Evidence of clinical efficacy: Clinical trials often find a small improvement in symptoms. However, this is offset by frequent side-effects. Studies have also repeatedly found that using antipsychotics in older people with dementia is associated with a higher risk of stroke and of death.
2. Benzodiazepines. This is a category of medication that relaxes people fairly quickly. So these drugs are used for anxiety, for panic attacks, for sedation, and to treat insomnia. They can easily become habit-forming.
Commonly used drugs: In older adults these include:
- Lorazepam (brand name Ativan)
- Temazepam (brand name Restoril)
- Diazepam (brand name Valium)
- Alprazolam (brand name Xanax)
- Clonazepam (brand name Klonopin)
Usual effects: In the brain, benzodiazepines act similarly to alcohol, and they usually cause relaxation and sedation. Benzodiazepines vary in how long they last in the body: alprazolam is considered short-acting whereas diazepam is very long-acting.
Risks of use: A major risk of these medications is that in people of all ages, they can easily cause both physical and psychological dependence. Additional risks that get worse in older adults include:
- Increased risk of falls
- Paradoxical agitation (some older adults become disinhibited or otherwise become more restless when given these drugs)
- Increased confusion
- Causing or worsening delirium
- Possible acceleration of cognitive decline
In older adults who take benzodiazepines regularly, there is also a risk of worsening dementia symptoms when the drug is reduced or tapered entirely off. This is because people can experience increased anxiety plus discomfort due to physical withdrawal, and this often worsens their thinking and behavior.
Stopping benzodiazepines suddenly can provoke life-threatening withdrawal symptoms, so medical supervision is mandatory when reducing this type of medication. (See How You Can Help Someone Stop Ativan for more information.)
Evidence of clinical efficacy: A recent review of clinical research concluded there is “limited evidence for clinical efficacy.” Although these drugs do have a noticeable effect when they are used, it’s not clear that they overall improve agitation and difficult behaviors in most people. It is also not clear that they work better than antipsychotics, for longer-term management of behavior problems.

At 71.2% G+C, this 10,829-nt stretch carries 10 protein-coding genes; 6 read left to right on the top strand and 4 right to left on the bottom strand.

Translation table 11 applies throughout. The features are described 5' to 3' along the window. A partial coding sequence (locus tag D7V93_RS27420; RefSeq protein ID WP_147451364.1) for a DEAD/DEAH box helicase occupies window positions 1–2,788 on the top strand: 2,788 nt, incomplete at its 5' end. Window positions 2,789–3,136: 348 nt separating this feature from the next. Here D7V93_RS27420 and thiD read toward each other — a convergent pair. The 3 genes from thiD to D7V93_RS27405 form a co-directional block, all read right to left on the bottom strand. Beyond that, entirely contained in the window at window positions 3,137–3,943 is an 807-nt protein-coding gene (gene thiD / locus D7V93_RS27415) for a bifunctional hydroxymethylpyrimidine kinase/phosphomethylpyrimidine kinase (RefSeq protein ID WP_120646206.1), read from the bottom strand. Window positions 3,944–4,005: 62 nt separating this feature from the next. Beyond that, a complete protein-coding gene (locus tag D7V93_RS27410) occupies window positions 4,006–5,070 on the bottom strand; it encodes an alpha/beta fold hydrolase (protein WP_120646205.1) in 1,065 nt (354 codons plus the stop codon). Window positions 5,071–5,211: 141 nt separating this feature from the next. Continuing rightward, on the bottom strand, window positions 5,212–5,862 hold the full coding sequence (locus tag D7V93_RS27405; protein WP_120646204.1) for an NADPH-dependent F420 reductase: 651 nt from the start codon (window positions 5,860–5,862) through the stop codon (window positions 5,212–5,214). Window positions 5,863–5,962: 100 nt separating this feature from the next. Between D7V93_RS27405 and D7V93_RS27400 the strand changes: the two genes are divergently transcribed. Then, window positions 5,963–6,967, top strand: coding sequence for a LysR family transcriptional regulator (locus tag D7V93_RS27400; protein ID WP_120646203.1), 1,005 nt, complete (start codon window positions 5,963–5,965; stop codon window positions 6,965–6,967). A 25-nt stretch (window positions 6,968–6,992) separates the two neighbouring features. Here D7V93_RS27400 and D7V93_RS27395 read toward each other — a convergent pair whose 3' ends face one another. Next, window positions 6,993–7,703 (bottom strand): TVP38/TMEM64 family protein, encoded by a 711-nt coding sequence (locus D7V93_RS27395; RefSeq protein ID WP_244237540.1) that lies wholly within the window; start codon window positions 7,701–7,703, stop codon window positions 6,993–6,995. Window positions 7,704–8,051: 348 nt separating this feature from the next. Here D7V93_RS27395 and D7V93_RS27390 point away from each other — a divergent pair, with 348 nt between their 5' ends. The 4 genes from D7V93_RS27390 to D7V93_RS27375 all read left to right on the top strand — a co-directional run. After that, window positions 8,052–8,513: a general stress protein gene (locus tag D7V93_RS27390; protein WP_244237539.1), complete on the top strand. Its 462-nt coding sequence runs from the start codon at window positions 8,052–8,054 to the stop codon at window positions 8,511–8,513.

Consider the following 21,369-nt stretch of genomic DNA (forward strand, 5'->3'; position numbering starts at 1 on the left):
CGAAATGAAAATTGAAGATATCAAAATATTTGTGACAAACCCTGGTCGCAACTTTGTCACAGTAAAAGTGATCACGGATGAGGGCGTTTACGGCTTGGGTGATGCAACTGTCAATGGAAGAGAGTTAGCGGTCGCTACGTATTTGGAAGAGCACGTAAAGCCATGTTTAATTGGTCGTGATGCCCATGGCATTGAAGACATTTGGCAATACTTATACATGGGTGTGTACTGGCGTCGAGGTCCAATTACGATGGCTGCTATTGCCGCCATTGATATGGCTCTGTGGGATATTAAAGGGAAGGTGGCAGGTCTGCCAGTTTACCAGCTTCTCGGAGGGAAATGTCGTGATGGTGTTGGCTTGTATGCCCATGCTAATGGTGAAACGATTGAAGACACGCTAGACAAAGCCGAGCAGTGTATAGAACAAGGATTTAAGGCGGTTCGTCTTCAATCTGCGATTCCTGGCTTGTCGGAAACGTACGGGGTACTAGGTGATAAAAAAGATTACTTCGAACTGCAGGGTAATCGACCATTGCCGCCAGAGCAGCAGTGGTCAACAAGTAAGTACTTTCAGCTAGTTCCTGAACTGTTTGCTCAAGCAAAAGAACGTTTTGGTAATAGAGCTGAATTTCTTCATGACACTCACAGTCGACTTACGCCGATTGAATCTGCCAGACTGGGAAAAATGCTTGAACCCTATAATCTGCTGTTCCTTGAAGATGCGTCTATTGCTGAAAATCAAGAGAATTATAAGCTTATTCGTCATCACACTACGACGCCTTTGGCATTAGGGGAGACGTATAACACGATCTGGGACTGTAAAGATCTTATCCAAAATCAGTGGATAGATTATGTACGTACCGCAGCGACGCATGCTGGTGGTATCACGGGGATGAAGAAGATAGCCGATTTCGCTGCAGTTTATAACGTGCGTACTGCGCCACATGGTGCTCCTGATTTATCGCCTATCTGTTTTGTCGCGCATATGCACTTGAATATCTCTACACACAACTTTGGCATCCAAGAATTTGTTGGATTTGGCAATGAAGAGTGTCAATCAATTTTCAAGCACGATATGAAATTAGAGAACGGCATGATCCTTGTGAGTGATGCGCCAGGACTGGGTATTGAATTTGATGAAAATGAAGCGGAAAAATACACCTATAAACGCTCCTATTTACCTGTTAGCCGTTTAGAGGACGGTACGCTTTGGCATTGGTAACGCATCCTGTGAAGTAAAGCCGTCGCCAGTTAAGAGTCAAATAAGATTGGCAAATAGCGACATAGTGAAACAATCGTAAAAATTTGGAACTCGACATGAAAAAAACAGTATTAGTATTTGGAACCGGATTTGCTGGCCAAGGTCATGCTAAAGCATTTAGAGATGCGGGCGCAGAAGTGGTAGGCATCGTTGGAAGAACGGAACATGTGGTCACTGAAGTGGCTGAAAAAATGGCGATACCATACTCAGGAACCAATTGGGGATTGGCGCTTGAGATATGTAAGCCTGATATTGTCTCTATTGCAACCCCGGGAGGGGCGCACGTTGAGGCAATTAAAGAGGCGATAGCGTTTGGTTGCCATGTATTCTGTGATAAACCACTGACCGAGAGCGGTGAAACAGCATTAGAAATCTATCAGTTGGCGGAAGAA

3. Mood-stabilizers. These include medications otherwise used for seizures. They generally reduce the “excitability” of brain cells.
Commonly used drugs: Valproic acid (brand name Depakote) is the most commonly used medication of this type, in older adults with dementia. It is available in short- and long-acting formulations.
Usual effects: The effect varies depending on the dose and the individual. It can be sedating.
Risks of use: Valproic acid requires periodic monitoring of blood levels. Even when the blood level is considered within acceptable range, side-effects in older adults are common and include:
- Confusion or worsened thinking
- Difficulty walking or balancing
- Tremor and development of other Parkinsonism symptoms
- Gastrointestinal symptoms including nausea, vomiting, and/or diarrhea
Evidence of clinical efficacy: A review of randomized trials of valproate for agitation in dementia found no evidence of clinical efficacy, and described the rate of adverse effects as “unacceptable.” Despite this, some geriatric psychiatrists and other experts feel that valproate works well to improve behavior in certain people with dementia.
4. Anti-depressants. Many of these have anti-anxiety benefits. However, they take weeks or even months to reach their full effect on depression or anxiety symptoms.
Commonly used drugs: Antidepressants often used in older people with dementia include:
- Selective serotonin reuptake inhibitor (SSRI) antidepressants:
- Citalopram, escitalopram, and sertraline (brand names Celexa, Lexapro, and Zoloft, respectively) are often used
- Paroxetine (brand name Paxil) is another often-used SSRI, but as it is much more anticholinergic than the other SSRIs, geriatricians would avoid this medication in a person with dementia
- Mirtazapine (brand name Remeron) is an antidepressant that can increase appetite and sometimes increases sleepiness when given at bedtime
- Trazodone (brand name Desyrel) is a weak antidepressant that is sedating and is often used at bedtime to help improve sleep
Usual effects: The effects of these medications on agitation is variable. SSRIs may help some individuals, but it usually takes weeks or longer to see an effect. For some people, a sedating antidepressant at bedtime can improve sleep and this may reduce daytime irritability.